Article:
Easy ways to improve your Wi-Fi at home for free

You can make several basic adjustments to significantly improve your home Wi-Fi connection speeds without buying expensive extra equipment.

While average home broadband speeds have increased due to the expansion of fibre and generational mobile connectivity improvements, the “last-mile” connectivity from a router to users’ devices can be a big speed bottleneck.

The free-to-use routers that typically come standard with fibre-to-the-home or fixed-LTE packages don’t always have the best wireless signal distribution and capturing properties.

However, buying an expensive router might not be necessary unless you have a large household with multiple members who need to use high-bandwidth applications simultaneously.

If you are struggling with Wi-Fi speeds far below your Internet connection’s capacity, there are many ways to optimise your network without spending money.

The first important point that will go a long way to doing so is understanding that Wi-Fi uses radiofrequency spectrum to transmit data.

You can significantly improve Wi-Fi coverage by avoiding placing the router in an enclosed space, as radio wave strength deteriorates when it needs to move through physical obstructions like walls and furniture.

It is best to put the router in a central location in your home — on top of a table or book case, for example — where it is visible from as many angles as possible.

Wherever possible, minimise the number of walls the signal must penetrate to reach your devices.

Secondly, it is best to connect the devices that require the most speed to the router via an Ethernet cable.

For example, if you have a computer or TV located close to the router, consider running a cable from the router’s LAN ports to them.

This will make it more likely that you can use the router’s full bandwidth capacity.

Those more comfortable with changing router settings can test whether switching the channel on which yours operates improves the signal.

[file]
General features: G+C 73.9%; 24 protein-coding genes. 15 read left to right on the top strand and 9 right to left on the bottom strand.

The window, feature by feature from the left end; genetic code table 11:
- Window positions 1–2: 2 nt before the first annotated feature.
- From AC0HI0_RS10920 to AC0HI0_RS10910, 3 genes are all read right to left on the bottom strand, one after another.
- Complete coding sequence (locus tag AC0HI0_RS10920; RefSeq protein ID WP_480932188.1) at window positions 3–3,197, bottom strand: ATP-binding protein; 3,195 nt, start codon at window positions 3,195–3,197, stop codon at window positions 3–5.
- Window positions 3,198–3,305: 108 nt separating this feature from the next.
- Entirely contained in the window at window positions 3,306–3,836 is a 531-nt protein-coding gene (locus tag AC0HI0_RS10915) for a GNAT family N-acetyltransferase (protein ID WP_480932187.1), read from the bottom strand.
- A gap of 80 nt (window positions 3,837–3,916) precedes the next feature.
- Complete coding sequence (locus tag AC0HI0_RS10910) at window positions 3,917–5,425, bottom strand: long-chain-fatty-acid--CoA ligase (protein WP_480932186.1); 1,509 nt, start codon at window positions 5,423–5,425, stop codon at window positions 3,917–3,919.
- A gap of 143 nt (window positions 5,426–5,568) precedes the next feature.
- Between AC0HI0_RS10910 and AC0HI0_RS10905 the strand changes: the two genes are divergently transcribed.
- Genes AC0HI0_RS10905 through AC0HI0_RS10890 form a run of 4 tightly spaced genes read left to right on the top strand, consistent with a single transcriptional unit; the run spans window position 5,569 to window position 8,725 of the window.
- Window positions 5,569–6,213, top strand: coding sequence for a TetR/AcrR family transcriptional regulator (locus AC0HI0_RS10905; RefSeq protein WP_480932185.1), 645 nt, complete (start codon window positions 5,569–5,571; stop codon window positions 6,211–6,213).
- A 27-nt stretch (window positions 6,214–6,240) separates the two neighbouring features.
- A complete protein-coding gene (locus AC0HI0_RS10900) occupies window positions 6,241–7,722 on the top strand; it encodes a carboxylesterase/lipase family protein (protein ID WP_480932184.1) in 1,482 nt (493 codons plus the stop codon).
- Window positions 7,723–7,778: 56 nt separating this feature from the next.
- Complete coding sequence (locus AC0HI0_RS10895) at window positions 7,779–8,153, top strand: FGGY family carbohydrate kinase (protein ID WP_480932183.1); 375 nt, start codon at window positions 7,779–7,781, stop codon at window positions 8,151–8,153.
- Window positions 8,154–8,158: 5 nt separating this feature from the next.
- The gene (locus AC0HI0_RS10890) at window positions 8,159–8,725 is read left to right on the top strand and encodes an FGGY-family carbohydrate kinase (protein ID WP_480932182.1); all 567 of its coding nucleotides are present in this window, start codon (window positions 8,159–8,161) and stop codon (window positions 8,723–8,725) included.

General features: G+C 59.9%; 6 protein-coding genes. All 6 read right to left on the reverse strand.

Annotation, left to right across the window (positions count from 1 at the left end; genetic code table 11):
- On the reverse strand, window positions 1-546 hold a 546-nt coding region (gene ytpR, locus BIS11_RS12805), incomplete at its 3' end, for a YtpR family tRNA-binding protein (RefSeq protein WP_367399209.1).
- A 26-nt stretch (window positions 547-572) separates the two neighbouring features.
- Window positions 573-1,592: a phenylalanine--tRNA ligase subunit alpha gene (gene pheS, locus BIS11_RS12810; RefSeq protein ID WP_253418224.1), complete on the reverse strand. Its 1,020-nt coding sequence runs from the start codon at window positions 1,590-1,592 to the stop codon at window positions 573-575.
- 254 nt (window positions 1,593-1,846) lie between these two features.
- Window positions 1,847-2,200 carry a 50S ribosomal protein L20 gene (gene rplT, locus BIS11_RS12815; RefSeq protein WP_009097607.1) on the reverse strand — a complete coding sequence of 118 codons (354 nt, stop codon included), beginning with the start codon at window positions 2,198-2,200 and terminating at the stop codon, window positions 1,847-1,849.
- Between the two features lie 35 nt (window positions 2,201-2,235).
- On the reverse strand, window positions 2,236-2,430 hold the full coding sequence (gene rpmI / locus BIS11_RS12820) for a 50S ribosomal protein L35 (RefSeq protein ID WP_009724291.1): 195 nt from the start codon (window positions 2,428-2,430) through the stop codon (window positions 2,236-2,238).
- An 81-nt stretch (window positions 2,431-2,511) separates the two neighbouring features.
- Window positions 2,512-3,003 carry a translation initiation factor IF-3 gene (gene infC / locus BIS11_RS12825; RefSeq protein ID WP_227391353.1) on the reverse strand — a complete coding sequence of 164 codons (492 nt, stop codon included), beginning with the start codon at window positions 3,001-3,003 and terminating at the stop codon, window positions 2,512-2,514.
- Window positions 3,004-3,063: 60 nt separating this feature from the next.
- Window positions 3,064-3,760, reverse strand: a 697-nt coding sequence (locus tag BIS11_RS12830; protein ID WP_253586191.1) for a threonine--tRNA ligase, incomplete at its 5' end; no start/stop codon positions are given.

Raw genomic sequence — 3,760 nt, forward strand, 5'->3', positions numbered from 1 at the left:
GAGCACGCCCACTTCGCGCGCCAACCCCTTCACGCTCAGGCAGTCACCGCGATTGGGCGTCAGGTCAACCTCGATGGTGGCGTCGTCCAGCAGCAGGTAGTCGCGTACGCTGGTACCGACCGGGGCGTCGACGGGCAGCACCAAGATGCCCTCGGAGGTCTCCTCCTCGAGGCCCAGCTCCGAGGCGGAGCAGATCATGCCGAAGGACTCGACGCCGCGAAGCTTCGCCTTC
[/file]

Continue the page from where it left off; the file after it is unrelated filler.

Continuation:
This is of particular importance if there are other Wi-Fi routers or devices that emit radio waves nearby.

MyBroadband’s own testing has shown that Wi-Fi routers can signficantly interfere with each others connections when they are operating on the same channel.

Although routers normally configure themselves with the optimal channel with minimal interference from other devices, this can change as more devices get added to the network.

The method for changing Wi-Fi channels will be different from one router to the next, so check your router’s manual or search online for instructions.

Battle of the bands

You should also ensure that devices on your network are using the ideal Wi-Fi band.

Although the latest Wi-Fi standard supports tri-band connectivity, home Wi-Fi routers in South Africa may currently only communicate over two bands — 2.4GHz and 5GHz.

Signals in the 2.4GHz band can cover greater distances and perform better between obstructions but are slower than those in the 5GHz band.

By setting the router to transmit two different networks, you can let devices that support 5GHz and are closer to the router connect to that network.

These can include higher-end smart TVs, laptops, and fixed devices like home cameras.

Those located further away or with only 2.4GHz connectivity can be set to connect to the 2.4GHz network.

Devices like modern smartphones can generally use either band but will often be used throughout the house, so the 2.4GHz network might be preferred unless you want to use bandwidth-intensive applications frequently.

The default name for the 2.4GHz network will typically remain the same or get a “_2.4” at the end, while the 5GHz network will get a “_5G” added.

Other general tips that could improve your Wi-Fi connection include:

  • Keep your router’s firmware updated, which is also essential to security.
  • Use strategically placed wireless or powerline Wi-Fi extenders to improve connectivity in wireless dead spots.
  • Select a complex password so that neighbours cannot put additional strain on your Wi-Fi network by guessing a simple one correctly.
  • Manage background data usage on mobile devices and PCs, which might automatically download large updates while you need the maximum speed of your network for more pressing needs. Many routers also allow you to give priority to certain devices or applications.
  • Use external antennas if your router supports them

Another rudimentary low-cost improvement you can consider is attaching pieces of a regular beverage can to the top of your router. Enhancing the antennas with simple additions like this can significantly improve signal quality.

Latest news

Partner Content

Show comments

Recommended

Share this article
Easy ways to improve your Wi-Fi at home for free